In search of a terrorist nuclear bomb, the federal government since 9/11 has run a far-reaching, top secret program to monitor radiation levels at over a hundred Muslim sites in the Washington, D.C., area, including mosques, homes, businesses, and warehouses, plus similar sites in at least five other cities, U.S. News has learned. In numerous cases, the monitoring required investigators to go on to the property under surveillance, although no search warrants or court orders were ever obtained, according to those with knowledge of the program. Some participants were threatened with loss of their jobs when they questioned the legality of the operation, according to these accounts.I'll let that sink in for a second.
Let me inject a prediction here. I predict that all of the defense of this "program" will be centered around how the places being surveilled were public and that the law allows surveillance of public. I am sure we'll hear about how (to quote the article) if a deliveryman can access the site, so can the government. But please note that in the above list, homes were also searched. Private homes. Take a look:
In Bush's America, private homes were searched without a warrant.I know I shouldn't have to post this, but here it is anyway:
The right of the people to be secure in their persons, houses, papers, and effects, against unreasonable searches and seizures, shall not be violated, and no warrants shall issue, but upon probable cause, supported by oath or affirmation, and particularly describing the place to be searched, and the persons or things to be seized.See that word "houses" in there? It means "homes." And see that phrase "...and no warrants shall issue, but upon probably cause supported by oath or affirmation..."? That means that the government can not do what it did.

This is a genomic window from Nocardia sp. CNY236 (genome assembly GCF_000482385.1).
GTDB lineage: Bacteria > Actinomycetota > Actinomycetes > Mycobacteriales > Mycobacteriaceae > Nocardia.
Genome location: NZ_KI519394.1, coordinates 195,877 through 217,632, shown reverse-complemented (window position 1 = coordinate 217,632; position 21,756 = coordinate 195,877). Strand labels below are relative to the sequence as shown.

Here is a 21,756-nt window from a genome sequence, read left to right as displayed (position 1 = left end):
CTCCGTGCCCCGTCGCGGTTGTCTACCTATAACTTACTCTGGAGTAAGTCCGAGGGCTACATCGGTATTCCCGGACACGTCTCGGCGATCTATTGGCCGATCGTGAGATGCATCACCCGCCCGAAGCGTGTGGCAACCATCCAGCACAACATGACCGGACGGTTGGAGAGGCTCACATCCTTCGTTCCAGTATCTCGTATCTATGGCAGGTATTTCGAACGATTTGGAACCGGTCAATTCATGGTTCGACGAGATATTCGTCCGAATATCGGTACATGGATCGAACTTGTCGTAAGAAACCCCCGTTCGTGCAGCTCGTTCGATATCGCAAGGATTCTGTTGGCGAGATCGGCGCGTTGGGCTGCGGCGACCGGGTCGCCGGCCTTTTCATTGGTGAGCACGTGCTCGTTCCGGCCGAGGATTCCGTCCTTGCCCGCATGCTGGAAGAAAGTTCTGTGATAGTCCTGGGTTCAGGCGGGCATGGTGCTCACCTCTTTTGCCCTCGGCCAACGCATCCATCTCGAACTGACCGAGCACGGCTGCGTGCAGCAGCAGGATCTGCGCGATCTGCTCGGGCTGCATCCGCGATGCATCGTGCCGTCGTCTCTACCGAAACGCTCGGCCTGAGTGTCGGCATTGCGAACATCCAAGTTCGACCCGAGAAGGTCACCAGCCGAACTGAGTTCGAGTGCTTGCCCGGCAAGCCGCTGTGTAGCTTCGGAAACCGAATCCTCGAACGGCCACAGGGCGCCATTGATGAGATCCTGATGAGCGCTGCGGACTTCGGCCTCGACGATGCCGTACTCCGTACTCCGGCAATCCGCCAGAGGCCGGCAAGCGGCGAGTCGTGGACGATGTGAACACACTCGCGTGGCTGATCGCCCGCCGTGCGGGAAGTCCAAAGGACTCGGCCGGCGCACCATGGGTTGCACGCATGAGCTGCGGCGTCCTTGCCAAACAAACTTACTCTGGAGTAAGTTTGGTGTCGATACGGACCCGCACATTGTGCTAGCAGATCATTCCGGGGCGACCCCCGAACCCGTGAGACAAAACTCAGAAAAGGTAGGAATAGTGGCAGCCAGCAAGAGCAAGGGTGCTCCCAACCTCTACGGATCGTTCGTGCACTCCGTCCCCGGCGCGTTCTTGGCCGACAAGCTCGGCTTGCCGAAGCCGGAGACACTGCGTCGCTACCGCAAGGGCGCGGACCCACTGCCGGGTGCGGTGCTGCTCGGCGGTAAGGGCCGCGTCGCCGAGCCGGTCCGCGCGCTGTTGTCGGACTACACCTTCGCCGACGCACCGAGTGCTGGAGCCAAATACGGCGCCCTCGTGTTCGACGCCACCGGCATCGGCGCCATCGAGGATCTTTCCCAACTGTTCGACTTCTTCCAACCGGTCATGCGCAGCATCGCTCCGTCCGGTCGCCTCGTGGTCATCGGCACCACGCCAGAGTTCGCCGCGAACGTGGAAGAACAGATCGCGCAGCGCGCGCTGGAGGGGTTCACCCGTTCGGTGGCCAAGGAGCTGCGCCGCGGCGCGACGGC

And before anyone tries the assert that such a search is constitutional, Take a look at Kyllo v United States. It's my understanding (and I'm not a lawyer) that the case entailed a warrantless infrared search of a home that was suspected of housing a marijuana garden under hot lights. The question before the court was whether the search required a warrant (again, this is my understanding). In any event, the decision was written by Antonin Scalia and this can be found in it:
Where, as here, the Government uses a device that is not in general public use, to explore details of the home that would previously have been unknowable without physical intrusion, the surveillance is a "search" and is presumptively unreasonable without a warrant.Antonin Scalia wrote a decision that stood in the way of Our President's efforts to protect us from the terrorist who want to kill us. That commie bastard terrorist sympathizer!